Janitorial bonds fall under the category of fidelity bonds. In many states if you manage a commercial or residential cleaning business and have in excess of five employees, you are required by law to have a bond agreement in place to be able to legally operate your venture. You should find out from your local government what the minimum requirements are before shopping for a bond.
A bond is financial agreement that you enter into that helps to offer a guarantee of good service to your clients, with a promise of financial support should your employees act unlawfully. The agreement is made between your companies, known on the bond paperwork as the principal, the issuer, called the surety and your local government agency, known as the obligee.
There will be many contractual terms that your business will have to meet to be able to keep the bond policy from having claims made against it, some of which will be local or state laws in regards to safety and good practises, others may be specialty clauses added by your surety.
Fidelity bonds are to protect your clients from the wrongdoing of your employees. The surety company will only protect your clients from wilful acts such as theft, not from accidental damages to their property. You will need to have public liability insurance cover for accidental damages to property that does not belong to your business.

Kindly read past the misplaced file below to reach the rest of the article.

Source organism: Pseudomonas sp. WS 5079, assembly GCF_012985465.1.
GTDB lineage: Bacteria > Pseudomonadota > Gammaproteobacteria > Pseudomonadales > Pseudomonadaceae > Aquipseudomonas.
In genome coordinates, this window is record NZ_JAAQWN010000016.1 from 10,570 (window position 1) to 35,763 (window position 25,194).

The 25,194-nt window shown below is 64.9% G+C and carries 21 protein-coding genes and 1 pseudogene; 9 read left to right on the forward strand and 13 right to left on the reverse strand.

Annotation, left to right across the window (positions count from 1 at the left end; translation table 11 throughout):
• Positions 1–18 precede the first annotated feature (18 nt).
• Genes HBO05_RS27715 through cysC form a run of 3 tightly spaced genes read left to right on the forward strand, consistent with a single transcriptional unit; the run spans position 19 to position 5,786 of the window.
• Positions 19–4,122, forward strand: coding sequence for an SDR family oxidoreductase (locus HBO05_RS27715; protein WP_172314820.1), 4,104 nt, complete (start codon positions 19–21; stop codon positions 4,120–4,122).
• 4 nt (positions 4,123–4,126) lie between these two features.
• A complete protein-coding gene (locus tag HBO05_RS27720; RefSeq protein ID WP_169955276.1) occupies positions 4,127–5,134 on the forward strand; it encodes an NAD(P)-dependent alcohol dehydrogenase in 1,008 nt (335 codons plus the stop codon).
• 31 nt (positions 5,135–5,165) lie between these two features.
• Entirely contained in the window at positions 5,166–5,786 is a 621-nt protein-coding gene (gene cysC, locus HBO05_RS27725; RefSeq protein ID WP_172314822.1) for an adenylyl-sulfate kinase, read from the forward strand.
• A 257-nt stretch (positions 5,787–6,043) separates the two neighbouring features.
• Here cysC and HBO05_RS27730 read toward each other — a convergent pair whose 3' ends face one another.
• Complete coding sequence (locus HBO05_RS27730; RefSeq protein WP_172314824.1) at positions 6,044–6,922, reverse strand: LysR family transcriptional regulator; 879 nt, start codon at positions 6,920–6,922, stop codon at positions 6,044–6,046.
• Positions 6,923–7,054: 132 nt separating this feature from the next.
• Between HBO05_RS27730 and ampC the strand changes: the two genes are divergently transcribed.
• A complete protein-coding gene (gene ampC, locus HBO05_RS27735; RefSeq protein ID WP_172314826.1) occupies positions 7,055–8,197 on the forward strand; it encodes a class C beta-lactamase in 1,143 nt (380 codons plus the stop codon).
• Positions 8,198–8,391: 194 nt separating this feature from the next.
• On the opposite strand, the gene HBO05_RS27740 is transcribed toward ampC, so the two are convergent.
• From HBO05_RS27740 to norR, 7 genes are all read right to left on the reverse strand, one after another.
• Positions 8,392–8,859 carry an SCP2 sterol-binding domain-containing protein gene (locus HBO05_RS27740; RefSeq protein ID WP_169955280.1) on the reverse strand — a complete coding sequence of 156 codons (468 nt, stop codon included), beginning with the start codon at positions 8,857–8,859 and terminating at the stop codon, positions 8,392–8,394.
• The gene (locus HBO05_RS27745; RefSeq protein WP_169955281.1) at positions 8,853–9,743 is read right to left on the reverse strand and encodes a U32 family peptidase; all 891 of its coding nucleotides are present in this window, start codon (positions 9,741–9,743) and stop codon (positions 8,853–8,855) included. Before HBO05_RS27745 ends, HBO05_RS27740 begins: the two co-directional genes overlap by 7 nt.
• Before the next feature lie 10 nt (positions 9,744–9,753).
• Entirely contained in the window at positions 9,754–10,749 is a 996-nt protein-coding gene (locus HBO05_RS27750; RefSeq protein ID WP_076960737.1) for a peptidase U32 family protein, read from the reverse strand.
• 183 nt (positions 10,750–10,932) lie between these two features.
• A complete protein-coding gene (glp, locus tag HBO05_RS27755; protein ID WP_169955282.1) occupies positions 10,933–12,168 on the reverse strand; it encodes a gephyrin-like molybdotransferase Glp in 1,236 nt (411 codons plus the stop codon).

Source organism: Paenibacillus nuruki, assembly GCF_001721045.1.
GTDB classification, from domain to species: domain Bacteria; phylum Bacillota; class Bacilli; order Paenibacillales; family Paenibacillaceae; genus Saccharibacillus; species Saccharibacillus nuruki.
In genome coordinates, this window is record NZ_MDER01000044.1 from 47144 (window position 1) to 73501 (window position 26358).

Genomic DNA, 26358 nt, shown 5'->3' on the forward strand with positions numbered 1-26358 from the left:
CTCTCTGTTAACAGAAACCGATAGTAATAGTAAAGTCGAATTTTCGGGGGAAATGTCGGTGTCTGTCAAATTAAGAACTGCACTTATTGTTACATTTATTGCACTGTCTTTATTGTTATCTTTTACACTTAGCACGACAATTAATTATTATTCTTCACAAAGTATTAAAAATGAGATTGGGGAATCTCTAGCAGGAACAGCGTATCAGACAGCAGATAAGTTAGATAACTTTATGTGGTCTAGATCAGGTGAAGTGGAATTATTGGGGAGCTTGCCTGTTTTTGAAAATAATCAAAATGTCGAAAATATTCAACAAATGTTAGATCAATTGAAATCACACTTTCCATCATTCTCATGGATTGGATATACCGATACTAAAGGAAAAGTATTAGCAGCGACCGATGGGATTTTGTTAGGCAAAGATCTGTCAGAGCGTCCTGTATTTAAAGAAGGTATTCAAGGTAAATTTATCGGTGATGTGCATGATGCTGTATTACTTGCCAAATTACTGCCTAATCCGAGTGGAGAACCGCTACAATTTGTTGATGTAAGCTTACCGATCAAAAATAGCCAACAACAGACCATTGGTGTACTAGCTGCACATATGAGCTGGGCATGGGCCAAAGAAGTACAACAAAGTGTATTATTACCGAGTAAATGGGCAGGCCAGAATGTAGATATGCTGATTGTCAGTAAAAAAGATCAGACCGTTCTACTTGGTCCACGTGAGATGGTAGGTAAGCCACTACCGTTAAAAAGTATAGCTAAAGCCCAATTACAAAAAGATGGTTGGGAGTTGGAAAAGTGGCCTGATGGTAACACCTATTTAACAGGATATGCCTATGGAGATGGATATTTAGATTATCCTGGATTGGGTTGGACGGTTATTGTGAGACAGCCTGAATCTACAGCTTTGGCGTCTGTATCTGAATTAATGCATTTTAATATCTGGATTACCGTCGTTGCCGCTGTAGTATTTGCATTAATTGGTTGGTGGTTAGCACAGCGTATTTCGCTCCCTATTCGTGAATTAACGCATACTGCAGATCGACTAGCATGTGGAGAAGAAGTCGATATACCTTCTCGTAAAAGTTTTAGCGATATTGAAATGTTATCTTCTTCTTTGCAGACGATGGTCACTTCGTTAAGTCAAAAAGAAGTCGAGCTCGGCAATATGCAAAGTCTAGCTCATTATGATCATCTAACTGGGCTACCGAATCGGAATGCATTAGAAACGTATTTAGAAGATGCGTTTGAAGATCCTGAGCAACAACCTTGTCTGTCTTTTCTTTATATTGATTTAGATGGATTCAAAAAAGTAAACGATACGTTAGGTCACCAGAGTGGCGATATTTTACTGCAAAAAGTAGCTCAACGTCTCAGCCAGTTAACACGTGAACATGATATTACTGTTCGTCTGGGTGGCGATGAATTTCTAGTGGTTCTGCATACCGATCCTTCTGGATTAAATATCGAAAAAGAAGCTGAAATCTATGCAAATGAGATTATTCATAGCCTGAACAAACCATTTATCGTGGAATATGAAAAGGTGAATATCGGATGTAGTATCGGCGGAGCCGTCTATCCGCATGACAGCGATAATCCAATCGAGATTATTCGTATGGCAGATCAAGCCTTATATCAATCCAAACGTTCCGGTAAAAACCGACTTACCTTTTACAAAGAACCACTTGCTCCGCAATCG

The policy works by allowing a client to lodge a claim against your bond should they believe that one of your employees has stolen an item from their possession. The company that is responsible for your bond will then investigate the claim for authenticity before advising you about what you need to do.
The bond will only pay out to a client if the employee is convicted of the theft in court. Once the financial damages have been paid and all legal costs covered, the surety will come back to you as the company owner to reclaim the money that your bond policy paid out for your business in living up to their end of the contract.
You can also get Janitorial performance bonds. These are not required by law, but are rather used to ensure that cleaning businesses live up to the expectations that they have agreed to on a private contract without causing financial insecurity for the other parties concerned.
If you have never had to have a bond before and you are unsure about any of the terms and conditions that are specified your surety will be happy to answer any questions. You should also check with the government agency that you need to lodge the agreement with that it lives up to all industry standards before signing the policy. If you are still not sure if the policy is right for you, you may wish to have a lawyer or similar independent third party professional look at the contract for you to ensure that you are getting the right cover to suit your needs as well as meet all legal requirements.